What kind of research are you engaged in?
My research is focused on understanding the factors that predispose us to health and disease starting from before the beginning of life prior to conception, through gestation. At the other end of the spectrum, I also study ovarian cancer with a particular emphasis on trying to identify features of the disease that can be used to delay or even prevent recurrence. The common thread that integrates all of my research is the role of epigenetic modifications in changing gene expression.
What is epigenetics?
Epigenetics refers to mechanisms our cells use to help regulate the activity of genes throughout the genome. I study DNA methylation, which involves the addition of a methyl group (a carbon and three hydrogen atoms) to specific regions of the genome, which is a normal and essential process for normal cell function. The fidelity of the processes guiding addition and removal of methyl groups to the DNA is sensitive to nutrition (from where methyl groups are derived), hormone levels and other exogenous exposures like tobacco smoke or air pollution. These exposures can cause abnormal addition or removal of methyl groups, leading to altered gene expression and cell behavior, which can increase risk of disorders and disease.
How did you become interested in this research?
I first entered the field of epigenetics after the loss of my oldest son to hepatoblastoma when he was 3 years old, and this happened three months after a diagnosis of autism for my younger son at age 2. I was in my second year of graduate school at the time, studying to become a virologist. For me, these profound events made me rethink what I wanted to devote my career to. I decided to pursue my postdoctoral training learning epigenetics, since it is highly relevant to both neurodevelopmental disorders and cancer.
What is your most exciting or surprising finding?
There are two. The first was that there are drugs we identified using a bioinformatics approach that more effectively target slow growing cancer cells as compared to the majority of chemotherapeutic agents that target actively proliferating cells. We believe that recurrent ovarian cancer arises from cells that survive the initial chemotherapeutic treatment in part because they go into a slow-growing or dormant state, and that these cells will eventually begin to regrow to cause recurrence. These findings may lead to novel therapies that could be used to maintain a state of remission for women who, unlike many women with breast cancer, do not have any therapeutic options to prevent recurrent disease. The second is our recent finding that the use of cannabis leads to substantial changes in the DNA methylation profile in human sperm. We showed similar changes in rats exposed to tetrahydrocannabinol (THC, the major psychoactive component of cannabis). Most surprisingly, however, was that multiple genes in the same developmental and cancer-related biological pathways were affected by these changes in both rats and humans. We are currently working on a larger study to confirm our findings and to examine the potential for transmitting these changes in DNA methylation to the next generation.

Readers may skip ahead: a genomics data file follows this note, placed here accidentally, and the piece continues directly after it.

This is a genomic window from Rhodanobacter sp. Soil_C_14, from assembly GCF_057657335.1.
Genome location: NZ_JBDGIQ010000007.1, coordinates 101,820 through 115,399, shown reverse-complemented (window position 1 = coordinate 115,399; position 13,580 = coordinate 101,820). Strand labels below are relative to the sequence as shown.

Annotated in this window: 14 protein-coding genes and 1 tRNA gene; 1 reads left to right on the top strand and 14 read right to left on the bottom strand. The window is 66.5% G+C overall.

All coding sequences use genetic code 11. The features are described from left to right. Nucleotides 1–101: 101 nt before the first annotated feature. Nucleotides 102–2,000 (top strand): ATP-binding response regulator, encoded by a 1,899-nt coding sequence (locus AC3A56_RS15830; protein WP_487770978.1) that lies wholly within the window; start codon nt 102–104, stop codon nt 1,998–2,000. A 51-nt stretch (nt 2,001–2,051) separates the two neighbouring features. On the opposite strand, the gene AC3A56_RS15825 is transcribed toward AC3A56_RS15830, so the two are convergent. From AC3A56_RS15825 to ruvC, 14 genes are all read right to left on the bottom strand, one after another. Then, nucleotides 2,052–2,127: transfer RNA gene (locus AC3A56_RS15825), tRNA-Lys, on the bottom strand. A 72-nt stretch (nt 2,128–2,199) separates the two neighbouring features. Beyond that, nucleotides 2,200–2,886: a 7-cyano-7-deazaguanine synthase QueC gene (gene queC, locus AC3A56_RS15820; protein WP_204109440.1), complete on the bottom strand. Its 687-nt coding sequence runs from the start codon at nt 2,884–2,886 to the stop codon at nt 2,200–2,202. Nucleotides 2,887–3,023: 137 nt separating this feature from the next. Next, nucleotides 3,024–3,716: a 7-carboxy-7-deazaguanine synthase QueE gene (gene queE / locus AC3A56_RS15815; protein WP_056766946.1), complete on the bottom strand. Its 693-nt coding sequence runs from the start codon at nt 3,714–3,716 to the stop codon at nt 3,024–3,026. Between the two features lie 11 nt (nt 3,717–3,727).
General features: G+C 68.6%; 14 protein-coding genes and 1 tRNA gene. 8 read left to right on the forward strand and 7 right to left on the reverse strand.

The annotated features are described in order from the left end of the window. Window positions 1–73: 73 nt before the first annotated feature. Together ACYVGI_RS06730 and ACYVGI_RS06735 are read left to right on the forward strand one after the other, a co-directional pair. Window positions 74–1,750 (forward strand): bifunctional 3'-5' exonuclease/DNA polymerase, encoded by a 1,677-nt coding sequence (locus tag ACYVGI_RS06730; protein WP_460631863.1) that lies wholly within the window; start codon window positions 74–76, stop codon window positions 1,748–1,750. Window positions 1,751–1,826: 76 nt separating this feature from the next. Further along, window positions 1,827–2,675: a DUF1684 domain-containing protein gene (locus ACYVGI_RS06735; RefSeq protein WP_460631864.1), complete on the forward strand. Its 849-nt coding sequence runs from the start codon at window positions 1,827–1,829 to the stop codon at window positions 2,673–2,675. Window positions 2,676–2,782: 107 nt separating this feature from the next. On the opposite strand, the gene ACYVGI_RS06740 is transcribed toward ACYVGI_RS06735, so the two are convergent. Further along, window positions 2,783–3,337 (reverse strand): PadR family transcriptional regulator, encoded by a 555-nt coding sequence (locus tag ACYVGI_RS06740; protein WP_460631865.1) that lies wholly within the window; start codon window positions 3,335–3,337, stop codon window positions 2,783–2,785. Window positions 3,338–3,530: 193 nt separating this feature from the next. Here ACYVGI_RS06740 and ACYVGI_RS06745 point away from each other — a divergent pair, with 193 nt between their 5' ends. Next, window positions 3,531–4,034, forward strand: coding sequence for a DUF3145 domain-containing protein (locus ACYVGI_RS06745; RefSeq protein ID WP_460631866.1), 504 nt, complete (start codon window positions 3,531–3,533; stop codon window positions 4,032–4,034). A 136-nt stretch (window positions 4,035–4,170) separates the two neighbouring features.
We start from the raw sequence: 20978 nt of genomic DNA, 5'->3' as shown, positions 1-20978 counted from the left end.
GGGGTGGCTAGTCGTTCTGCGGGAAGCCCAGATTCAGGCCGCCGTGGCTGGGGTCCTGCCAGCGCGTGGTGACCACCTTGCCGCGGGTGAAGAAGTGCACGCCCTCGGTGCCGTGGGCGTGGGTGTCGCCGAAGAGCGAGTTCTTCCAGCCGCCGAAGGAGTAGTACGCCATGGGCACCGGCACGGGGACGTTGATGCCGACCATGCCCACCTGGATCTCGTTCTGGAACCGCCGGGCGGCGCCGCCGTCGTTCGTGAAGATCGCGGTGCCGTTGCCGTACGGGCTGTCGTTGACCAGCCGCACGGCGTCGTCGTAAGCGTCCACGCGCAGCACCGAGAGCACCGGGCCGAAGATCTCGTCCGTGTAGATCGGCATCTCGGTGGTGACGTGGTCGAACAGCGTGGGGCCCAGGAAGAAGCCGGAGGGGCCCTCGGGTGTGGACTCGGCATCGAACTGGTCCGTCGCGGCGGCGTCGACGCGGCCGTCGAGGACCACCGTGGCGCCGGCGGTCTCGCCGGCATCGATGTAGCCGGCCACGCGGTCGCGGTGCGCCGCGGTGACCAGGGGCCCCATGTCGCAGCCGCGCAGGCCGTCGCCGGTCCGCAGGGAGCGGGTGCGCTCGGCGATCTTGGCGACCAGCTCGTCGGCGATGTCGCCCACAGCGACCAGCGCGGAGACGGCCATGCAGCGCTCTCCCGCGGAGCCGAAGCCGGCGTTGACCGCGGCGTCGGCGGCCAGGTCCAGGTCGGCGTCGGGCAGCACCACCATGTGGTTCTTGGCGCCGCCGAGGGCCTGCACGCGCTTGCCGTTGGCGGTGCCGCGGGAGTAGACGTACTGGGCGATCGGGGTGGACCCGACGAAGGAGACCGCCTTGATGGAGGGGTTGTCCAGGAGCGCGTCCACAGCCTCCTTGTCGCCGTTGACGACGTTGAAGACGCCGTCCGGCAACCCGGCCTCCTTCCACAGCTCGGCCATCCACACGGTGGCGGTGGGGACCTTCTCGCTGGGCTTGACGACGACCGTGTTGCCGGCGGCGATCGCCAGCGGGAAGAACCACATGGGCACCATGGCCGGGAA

What is the best advice you received that you like to pass on to young scientists?
First, find your passion and pursue it with everything you have. I love what I do and am lucky to have outstanding lab staff and trainees, all of whom share the same sense of wonder and curiosity with me and each other. Keep an open mind; have patience; network. Treat everyone with respect. There is no stupid question. Ask. Always do your best work with the highest level of care and integrity. Take responsibility. Own your mistakes and learn from them
Duke urogynecologists evaluate and treat women with the full spectrum of conditions related to the bladder and reproductive organs. Patients are seen by both urogynecologists and Advanced Practice Providers (APPs) to find the best treatment plans for patients. The team works together as a whole to provide a spectrum of care.
Learn more about our urogynecology APPs below!
Katelyn C. Smith, MSN, FNP-C
Nurse Practitioner – Obstetrics and Gynecology
Duke Urogynecology Consultants Navaho – Raleigh, NC
Cassandra Hanson, MSN, WHNP-BC
Nurse Practitioner – Obstetrics and Gynecology
Duke Urogynecology – Durham, NC
What areas do you specialize in?
Cassandra: I’m a nurse practitioner who specializes in improving the quality of life of women with pelvic floor disorders, including conditions like urinary incontinence, urinary tract infections and vaginal prolapse. These are common disorders, but they can be difficult and embarrassing to manage.
Katelyn: I’m a nurse practitioner who works with conditions such as urinary incontinence, painful intercourse, non-surgical management of vaginal prolapse and recurrent urinary tract infections. I specialize in helping women who struggle with these pelvic floor disorders return to normal life.
What is your philosophy toward patient care?
Katelyn: Pelvic floor disorders affect millions of women around the world, but I enjoy tailoring the treatment approach to individual patients and utilizing evidence-based medicine.
Cassandra: I like to customize my care to the patient’s unique situation and her own goals. Together, by collaborating with patients, we’re able to come up with a plan and help patients gain control of their lives and their health. It’s really empowering.
What are the benefits of being within the Duke Health System?
Cassandra: We’re able to connect patients to the resources they need. Duke Health is a very multidisciplinary system and it’s rewarding to be able to help patients find everything that they need within the Duke system.
Katelyn: At Duke, we are able to have the most advanced treatment options at our fingertips, and can stay up to date with new research.
What is the most rewarding or impactful part of your job?
Katelyn: I am pleased to see my patients enjoying life again once their symptoms are managed.
Cassandra: I love listening to my patients and having conversations with them about how they are affected by what they are experiencing, as well as the various treatment options.